When I help turn around a company, I work to transform the misperception of profit being something that company owners keep to profit being something that fuels job security and growth opportunities for workers. I find that to get more innovative ideas from a team, it is helpful to simply relabel “profit” to reflect its highest purpose: “reinvestment capital.”

When thought of as “reinvestment capital,” a team will realize that most so-called profits go right back into the company to ensure its future growth and stability. As a result, they will be far more motivated to innovate, cut unnecessary costs and improve margins in perfect alignment with this shared goal.

Correcting Perception. I can’t tell you how many times I hear misinformed people generalize and say that the ownership or CEO “is just raking it in!”

The fact is that, in the hundreds of privately held businesses with which I’ve worked directly, greed is not good. The majority of CEOs and owners can honestly say that they pay themselves less or not much more than they do their top-earners! Despite this humbling fact, they almost never share it with anyone!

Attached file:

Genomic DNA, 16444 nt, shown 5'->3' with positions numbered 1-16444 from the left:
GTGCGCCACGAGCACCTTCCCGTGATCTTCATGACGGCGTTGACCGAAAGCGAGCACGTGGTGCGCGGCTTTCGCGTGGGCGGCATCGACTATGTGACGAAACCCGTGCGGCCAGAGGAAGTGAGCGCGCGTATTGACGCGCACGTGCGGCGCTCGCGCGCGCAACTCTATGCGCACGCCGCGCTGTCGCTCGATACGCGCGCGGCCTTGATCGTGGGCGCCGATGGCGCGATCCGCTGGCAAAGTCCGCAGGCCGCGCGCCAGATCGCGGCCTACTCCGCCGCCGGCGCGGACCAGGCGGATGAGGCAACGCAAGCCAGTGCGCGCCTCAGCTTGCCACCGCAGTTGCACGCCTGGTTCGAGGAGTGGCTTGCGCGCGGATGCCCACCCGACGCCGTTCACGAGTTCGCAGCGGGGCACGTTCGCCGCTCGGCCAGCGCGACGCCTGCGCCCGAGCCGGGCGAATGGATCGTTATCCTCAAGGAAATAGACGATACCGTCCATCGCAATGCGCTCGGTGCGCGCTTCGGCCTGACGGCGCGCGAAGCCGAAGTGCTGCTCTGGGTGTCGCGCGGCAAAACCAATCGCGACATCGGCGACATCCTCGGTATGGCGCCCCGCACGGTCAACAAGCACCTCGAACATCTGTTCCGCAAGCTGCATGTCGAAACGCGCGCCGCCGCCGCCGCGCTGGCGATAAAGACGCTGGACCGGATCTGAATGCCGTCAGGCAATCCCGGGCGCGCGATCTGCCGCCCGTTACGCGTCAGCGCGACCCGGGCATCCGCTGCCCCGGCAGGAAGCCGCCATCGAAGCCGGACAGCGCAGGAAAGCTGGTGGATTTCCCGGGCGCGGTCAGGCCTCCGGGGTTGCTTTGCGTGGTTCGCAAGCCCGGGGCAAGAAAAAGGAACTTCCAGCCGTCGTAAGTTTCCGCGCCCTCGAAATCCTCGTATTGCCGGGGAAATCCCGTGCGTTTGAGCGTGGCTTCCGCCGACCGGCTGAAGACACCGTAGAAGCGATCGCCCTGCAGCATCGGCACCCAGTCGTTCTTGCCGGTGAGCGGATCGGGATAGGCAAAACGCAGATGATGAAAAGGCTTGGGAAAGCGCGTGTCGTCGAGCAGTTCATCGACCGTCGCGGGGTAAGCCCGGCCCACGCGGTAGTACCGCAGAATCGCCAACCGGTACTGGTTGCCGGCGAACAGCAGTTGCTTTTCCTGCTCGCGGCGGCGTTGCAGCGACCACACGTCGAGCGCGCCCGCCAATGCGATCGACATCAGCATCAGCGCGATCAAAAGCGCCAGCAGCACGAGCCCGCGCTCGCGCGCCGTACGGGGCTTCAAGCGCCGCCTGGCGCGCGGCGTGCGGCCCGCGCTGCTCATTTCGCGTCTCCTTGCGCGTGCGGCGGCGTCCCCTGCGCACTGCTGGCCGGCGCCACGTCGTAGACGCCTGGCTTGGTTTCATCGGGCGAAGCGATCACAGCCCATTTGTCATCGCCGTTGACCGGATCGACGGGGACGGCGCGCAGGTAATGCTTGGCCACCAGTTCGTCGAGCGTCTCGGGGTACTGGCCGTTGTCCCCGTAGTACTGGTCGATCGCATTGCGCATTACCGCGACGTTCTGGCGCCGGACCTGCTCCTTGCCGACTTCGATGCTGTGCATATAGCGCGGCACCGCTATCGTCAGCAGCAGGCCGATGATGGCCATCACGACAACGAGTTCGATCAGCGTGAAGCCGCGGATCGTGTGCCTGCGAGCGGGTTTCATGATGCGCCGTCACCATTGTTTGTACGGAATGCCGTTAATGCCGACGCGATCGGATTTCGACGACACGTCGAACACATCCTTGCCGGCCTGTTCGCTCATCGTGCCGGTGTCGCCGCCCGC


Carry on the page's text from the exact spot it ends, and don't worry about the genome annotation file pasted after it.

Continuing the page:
Owner CEOs often are risking most of their wealth, as the vast majority of the time it is wrapped up in their business. Rather than cash out, they reinvest, year after year, for the hope of passing the company and its social benefit to the next generation. They hear and accept a call to take the business to the next level of contribution. I speak from experience. I’ve had the privilege of working with more than 40 third-generation companies and hundreds of others aiming to reach this milestone in the future.

I maintain that most CEOs of small and midsized companies are, quite simply, working for a higher purpose, as many business owners preceding them did. While too often this goes unsaid, most CEOs and owners are striving to:

·  Provide jobs for their communities. 


·  Deliver their unique offerings to industries that view them
as essential. 


·  Provide their valued workers with a workplace culture of
respect and joy. 


·  Work toward a vision of something greater for their teams,
businesses, industries or towns. 


How Exorbitant Profits Invite Competition. Simply stated, if your business profits are exorbitant, then you are reinvesting too small a percentage in the business.

In doing so, you are inadvertently inviting competition. It is only a matter of time before the current advantage you enjoy will erode, and more effective managers will consume your market.

I am not saying that certain profit margins, such as high double or triple digits, are unfair. I am saying that if you extract too high a return on your investment and fail to reinvest enough in the business’ true purpose, which is to benefit customers and society in a balanced fashion, then you will concede your position in the market.

Bottom line, optimize the amount of in-novation your team contributes. Reposition profits as reinvestment capital.